It is clear from all the posts on Facebook and the activity on our listservs that Brian was beloved in the Federation and in his family. But in addition to being an active Federationist, he was also well-integrated into his community. Consider this proclamation:
P R O C L A M A T I O N
WHEREAS, several recently published photographs portray Brian Miller, fifty-two, of Alexandria, Virginia, in many locations from across the world: sitting atop a camel in Egypt, on the waters of a peaceful river in Oman, the sidewalks of London, and the beaches of Normandy. In most of these photos, he is in casual travel garb, in front of spots of natural beauty or historical relevance. And in some of these pictures, he wears a tuxedo, the unofficial uniform of one of his many passions, a cappella chorus singing; and
WHEREAS, Brian R. Miller, PhD, had just over a month ago returned to the United States from Jordan, one of sixty-five similar overseas trips he would take throughout his life. And all his friends knew Dr. Miller as an adventurer, but a prudent one, for he had recently written on his travel blog, “I’m pretty fearless, but not reckless. I’m a planner more than an improviser, but I am not a prisoner of my itinerary;” and
WHEREAS, Brian was viewed as a fearless man, and one of assuring resolve. And it was this resolve that carried him through his full life and dozens of countries worldwide, going back to his San Diego childhood. Born August 13, 1967, in Michigan and raised in California, he was one of the first of a large national wave of blind students brought into the mainstream public schools student body among their sighted peers in the 1970s and 1980s; and
WHEREAS, his commitment to education and knowledge compensated for the lack of resources for him and other visually disabled students during those times. Fluent in four languages, he earned a degree in Political Science from San Diego State University, and a master’s and PhD in history from the University of Iowa; and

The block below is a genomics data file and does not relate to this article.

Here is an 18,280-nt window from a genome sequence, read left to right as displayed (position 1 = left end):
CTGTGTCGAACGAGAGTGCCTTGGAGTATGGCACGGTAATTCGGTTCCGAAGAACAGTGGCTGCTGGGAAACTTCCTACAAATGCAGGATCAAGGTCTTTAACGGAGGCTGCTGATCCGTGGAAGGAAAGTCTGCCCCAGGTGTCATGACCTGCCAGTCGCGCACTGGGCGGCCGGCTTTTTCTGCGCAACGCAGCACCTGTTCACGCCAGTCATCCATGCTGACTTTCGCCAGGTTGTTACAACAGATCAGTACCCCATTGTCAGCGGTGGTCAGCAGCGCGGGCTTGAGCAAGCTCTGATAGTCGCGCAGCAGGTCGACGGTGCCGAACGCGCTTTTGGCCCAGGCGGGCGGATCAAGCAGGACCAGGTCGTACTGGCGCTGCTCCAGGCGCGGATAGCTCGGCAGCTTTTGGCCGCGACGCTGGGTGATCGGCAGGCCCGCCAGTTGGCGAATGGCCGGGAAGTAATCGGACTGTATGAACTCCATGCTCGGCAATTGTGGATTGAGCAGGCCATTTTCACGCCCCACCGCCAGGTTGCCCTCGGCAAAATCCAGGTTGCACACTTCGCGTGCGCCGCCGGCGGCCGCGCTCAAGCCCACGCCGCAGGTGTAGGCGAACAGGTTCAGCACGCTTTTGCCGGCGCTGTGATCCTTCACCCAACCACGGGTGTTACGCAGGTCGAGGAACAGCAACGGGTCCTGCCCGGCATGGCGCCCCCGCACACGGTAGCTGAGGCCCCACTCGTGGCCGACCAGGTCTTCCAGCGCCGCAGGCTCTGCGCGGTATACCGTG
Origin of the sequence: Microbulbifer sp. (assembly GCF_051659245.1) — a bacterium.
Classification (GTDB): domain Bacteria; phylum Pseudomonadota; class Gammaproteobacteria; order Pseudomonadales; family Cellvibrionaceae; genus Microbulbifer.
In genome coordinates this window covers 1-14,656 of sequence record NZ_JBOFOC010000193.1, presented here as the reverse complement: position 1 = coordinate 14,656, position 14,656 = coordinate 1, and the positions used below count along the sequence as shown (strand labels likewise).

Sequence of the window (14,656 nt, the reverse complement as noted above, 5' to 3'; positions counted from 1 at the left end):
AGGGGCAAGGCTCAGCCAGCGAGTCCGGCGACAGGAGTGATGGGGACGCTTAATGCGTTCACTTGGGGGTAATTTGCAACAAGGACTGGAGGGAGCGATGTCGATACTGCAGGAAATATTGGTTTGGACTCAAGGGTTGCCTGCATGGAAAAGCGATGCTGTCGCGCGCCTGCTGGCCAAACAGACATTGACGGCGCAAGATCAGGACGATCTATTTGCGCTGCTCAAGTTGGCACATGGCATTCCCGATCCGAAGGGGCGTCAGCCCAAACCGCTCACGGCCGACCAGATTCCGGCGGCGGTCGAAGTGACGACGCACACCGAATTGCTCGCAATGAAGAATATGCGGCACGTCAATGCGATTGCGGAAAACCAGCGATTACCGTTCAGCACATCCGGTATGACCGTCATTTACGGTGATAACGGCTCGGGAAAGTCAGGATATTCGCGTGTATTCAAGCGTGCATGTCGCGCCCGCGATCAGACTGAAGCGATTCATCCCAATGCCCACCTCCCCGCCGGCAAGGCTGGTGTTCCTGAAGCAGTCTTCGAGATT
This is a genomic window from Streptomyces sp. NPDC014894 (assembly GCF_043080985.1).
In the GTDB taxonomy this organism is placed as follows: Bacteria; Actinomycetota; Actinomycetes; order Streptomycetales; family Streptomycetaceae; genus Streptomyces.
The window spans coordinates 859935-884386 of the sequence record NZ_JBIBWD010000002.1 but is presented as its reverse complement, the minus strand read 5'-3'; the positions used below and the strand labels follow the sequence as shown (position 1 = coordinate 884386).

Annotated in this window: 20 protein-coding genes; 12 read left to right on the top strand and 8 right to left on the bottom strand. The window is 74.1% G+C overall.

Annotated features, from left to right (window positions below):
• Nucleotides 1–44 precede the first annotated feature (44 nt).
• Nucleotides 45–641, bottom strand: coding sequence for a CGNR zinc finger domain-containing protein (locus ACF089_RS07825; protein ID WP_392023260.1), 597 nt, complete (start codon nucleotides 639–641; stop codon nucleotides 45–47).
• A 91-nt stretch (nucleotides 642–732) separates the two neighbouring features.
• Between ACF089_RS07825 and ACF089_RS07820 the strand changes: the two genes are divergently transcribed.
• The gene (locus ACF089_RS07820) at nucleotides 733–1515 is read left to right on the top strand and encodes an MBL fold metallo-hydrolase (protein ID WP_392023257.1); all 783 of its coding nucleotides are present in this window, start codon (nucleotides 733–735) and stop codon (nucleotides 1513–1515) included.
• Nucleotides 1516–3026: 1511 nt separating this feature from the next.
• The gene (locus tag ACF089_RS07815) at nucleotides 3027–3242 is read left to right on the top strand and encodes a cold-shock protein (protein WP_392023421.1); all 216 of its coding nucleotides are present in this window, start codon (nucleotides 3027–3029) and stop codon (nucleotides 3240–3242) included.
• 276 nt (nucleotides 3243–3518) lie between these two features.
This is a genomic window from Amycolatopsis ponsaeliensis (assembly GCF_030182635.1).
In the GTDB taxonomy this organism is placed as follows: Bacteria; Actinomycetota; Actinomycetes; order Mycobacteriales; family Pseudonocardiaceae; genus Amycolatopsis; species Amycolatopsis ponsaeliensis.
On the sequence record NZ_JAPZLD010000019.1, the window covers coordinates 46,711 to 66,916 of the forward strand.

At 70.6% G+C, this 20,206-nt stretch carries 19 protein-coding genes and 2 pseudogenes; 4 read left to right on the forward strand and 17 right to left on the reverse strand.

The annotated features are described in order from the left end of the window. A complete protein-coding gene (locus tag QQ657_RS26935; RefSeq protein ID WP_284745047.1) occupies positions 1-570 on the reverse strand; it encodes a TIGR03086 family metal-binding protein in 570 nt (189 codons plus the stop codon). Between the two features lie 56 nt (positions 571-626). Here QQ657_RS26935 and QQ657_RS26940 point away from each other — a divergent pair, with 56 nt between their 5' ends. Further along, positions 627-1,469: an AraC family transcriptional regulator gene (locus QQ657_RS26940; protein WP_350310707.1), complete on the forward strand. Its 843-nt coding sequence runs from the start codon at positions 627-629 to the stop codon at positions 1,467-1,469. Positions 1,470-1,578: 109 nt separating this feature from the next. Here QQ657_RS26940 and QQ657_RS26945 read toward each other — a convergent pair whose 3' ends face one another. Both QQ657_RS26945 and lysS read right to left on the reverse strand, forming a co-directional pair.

WHEREAS, he settled in Alexandria in 2004, working for the U.S. Department of Education’s Rehabilitation Services Administration. And in our City he was known for his generous volunteerism, serving as former Chair of the Commission on Persons with Disabilities, and for many years he was a member of the world-renowned men’s a cappella chorus, the Alexandria Harmonizers; and
WHEREAS, his travels with the Harmonizers, as well as his own, truly availed him to nuanced relationships as a performer, mentor, and friend, in Alexandria and the six continents he visited; and
WHEREAS, this inspiring journey came to a close on April 13, 2020, when Brian died at fifty-two from complications stemming from the COVID-19 virus. “While losing Brian to this pandemic is devastating to so many communities of people around the world, there was no one more rich with life experiences and love from so many people,” said friend and fellow Alexandria Harmonizer Joe Cerutti; and
WHEREAS, Brian Miller will truly be missed, and for those who knew him here or far away, their lives were better just for knowing him. Brian Miller leaves behind his mother and stepfather, Jane and Patrick McGinnis; father and stepmother Richard and Helen Miller; sister and brother-in-law Cindy and Marty Wimer, significant other Masuma Ali, and several friends and colleagues; and